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tering in the sun "like images:" each wagon drawn by a vigorous trotter in fine condition, and able on a good road easily to make such time as would have satisfied Dr. Johnson, even though his philosophy of happiness should have required a greater speed than ten miles an hour. We were five in all: the sixth didn't go, that gentleman having failed us by the way, owing to some anxieties he entertained about trusting himself so high up on the continent. But no matter; we were yet five. There was

Mr. Peter Botecote, generally called Butcut by his familiars-sometimes But;

Mr. Guy Philips, the Master of the priory of St. Philips: hence familiarly the master, sometimes the Prior, and occasionally "the county Guy;"

Triptolemus Todd, Esq., our Murad the Unlucky, and sometimes Trip;

Doctor Adolphus Blandy, physician to the expedition: Galen he was called for short;

And the Signor Andante Strozzi, our artist, also amateur musician.

Mr. Perry Winkle, jocosely called by his friends, in one syllable, Perrywinkle, is the name of the gentleman who didn't go-which we mention here that he may not altogether escape immortality and would also give his likeness, were it not for a well-founded apprehension that it might too much divert the attention of the reader from our narrative.

The array, it will be perceived from the naming, is somewhat imposing, and gives promise of something to be done and said out of the common. Truly, this record of the performance need not fall short of the promise, if the ambitious chronicler can succeed, by any happy art, in anything like a history that shall be a just impress-an impress of the body and soul of the expedition. Thucydides hit it, in his narrative of The Sailing for Sicily, also in The Landing of Alcibiades at Athens; Livy, in that part of his twenty-first book which we've got, and no doubt in the remainder of it, if we could only find it; Segur, in the retreat from Moscow; Macaulay, in the landing of the prince of Orange, and the march on London; Voltaire's Charles the Twelfth, too, ought not to be passed over in this enumeration; nor yet Sallust's little narrative of Catiline. Let us add another to the illustrious roll, by writing the Blackwater Narrative up to the immortal standard.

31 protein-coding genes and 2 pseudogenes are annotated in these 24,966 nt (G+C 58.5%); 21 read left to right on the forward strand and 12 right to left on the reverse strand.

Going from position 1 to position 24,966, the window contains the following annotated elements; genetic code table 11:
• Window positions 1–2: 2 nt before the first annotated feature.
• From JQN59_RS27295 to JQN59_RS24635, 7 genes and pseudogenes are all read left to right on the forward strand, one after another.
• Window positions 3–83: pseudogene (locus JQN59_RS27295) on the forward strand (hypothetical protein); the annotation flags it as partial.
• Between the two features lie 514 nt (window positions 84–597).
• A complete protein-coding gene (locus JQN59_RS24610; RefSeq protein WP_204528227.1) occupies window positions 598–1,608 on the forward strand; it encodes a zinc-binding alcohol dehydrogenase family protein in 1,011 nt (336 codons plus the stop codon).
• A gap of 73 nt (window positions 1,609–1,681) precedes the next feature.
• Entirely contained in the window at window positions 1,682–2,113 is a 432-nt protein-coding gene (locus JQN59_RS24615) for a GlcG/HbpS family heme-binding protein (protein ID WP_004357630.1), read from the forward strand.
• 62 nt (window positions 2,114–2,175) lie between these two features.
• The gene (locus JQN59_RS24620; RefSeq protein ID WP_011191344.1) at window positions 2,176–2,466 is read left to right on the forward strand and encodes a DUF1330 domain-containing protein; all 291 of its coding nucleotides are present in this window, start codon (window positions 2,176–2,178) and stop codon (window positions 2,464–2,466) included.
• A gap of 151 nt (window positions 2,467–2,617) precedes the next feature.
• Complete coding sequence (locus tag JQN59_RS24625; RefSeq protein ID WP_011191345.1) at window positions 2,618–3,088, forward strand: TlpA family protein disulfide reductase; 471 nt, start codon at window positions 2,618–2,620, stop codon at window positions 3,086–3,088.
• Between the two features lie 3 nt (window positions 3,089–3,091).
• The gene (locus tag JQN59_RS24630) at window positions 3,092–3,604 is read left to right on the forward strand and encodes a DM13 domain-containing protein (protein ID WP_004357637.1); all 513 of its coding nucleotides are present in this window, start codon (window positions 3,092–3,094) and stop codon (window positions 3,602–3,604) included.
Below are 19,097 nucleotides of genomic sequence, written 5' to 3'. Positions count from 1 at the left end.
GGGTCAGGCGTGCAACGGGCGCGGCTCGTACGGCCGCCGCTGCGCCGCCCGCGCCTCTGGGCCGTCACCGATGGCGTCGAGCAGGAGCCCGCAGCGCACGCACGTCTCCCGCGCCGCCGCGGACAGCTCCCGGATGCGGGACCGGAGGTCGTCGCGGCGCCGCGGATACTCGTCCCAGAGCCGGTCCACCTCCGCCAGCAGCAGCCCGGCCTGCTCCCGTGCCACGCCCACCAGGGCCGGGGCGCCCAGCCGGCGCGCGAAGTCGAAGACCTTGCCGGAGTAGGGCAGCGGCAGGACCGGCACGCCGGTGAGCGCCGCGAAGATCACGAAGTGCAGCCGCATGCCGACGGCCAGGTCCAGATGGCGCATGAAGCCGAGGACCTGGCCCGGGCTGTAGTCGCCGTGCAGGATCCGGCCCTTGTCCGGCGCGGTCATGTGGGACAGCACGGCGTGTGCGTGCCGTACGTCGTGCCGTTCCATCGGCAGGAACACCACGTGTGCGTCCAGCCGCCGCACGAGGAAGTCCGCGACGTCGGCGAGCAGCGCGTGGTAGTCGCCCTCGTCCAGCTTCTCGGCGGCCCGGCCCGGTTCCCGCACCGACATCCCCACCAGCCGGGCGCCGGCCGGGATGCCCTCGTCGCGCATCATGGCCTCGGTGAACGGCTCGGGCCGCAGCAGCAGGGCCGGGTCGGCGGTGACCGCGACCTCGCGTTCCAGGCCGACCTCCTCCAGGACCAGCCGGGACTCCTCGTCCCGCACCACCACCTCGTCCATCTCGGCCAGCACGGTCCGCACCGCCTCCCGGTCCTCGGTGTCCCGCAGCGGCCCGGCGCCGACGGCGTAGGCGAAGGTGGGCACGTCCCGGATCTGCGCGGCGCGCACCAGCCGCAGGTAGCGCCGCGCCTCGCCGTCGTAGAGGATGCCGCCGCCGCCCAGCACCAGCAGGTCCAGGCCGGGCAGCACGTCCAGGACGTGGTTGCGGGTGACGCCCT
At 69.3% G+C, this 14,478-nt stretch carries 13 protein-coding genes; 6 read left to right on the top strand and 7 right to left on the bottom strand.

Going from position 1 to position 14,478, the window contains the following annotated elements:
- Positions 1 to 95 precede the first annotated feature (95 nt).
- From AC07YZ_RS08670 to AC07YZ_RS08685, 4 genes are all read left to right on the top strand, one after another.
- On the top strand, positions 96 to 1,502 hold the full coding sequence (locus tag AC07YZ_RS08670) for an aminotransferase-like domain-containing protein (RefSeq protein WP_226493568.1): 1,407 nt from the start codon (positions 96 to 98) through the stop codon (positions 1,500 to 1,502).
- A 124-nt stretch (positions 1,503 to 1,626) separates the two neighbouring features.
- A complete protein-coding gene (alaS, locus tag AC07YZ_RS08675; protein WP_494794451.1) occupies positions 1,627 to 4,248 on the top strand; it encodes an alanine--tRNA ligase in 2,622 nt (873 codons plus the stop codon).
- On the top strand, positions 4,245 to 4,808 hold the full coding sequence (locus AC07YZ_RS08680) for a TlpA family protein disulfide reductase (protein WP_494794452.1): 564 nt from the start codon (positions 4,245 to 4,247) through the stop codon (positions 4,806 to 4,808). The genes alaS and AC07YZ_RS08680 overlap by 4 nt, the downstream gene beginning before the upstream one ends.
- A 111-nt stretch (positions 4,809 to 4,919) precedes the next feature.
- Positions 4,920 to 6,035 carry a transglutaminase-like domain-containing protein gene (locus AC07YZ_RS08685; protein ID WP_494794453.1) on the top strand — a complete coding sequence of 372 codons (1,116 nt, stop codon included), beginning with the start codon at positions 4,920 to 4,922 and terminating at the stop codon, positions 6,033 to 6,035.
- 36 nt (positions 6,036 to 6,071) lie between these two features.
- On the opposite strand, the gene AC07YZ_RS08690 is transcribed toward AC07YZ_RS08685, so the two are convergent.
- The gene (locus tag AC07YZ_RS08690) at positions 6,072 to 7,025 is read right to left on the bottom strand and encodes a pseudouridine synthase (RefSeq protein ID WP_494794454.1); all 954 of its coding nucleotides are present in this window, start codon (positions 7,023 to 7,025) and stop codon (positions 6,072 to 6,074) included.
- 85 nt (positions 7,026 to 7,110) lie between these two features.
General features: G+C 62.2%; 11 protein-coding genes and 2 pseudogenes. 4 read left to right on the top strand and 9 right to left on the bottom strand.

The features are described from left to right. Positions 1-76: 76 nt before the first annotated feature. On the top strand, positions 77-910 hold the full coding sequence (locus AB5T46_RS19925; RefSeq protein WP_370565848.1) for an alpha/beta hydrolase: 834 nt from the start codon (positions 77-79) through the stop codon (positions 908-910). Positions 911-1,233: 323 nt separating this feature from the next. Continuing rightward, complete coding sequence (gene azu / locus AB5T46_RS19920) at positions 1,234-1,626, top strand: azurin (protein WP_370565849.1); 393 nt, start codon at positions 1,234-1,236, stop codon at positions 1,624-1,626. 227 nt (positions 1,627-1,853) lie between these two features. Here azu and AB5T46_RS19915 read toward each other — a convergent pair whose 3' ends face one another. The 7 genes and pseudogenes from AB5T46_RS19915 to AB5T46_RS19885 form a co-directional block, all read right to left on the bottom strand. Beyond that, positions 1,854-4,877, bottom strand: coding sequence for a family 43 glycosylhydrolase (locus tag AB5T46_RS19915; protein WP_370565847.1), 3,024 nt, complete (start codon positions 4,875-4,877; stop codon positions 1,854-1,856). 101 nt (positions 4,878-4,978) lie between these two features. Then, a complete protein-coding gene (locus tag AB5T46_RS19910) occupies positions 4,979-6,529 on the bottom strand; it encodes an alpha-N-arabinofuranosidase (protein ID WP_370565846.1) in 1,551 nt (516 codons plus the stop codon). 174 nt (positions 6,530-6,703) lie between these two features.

Deserted, then, by Mr. Perry winkle, we were yet five in number; all good men and true, and of unusually diversified character and appearance: none of us to be called old in years, but old enough in the ups and downs, and ins and outs of this world, having made "many hair-breadth 'scapes by flood and field," by town and country, by man and woman also, in our time-even the more youthful Triptolemus, who has killed in his time several

good pointers in shooting partridges, and some few years ago shot himself in the right knee-which will account for his lameness in these pages. Without mincing matters too much, we will speak it out. freely, that we were all men of some mark and likelihood, as men go; and although the world might not judge us (which it is our opinion it would make a great mistake in not doing) as "fit to stand by Cæsar in a tented field," there can be no doubt that it would hold us all, if it had the honor of our acquaintance, as fit to sit by that "foremost man of all the world," at a dinner or a supper, at any rate.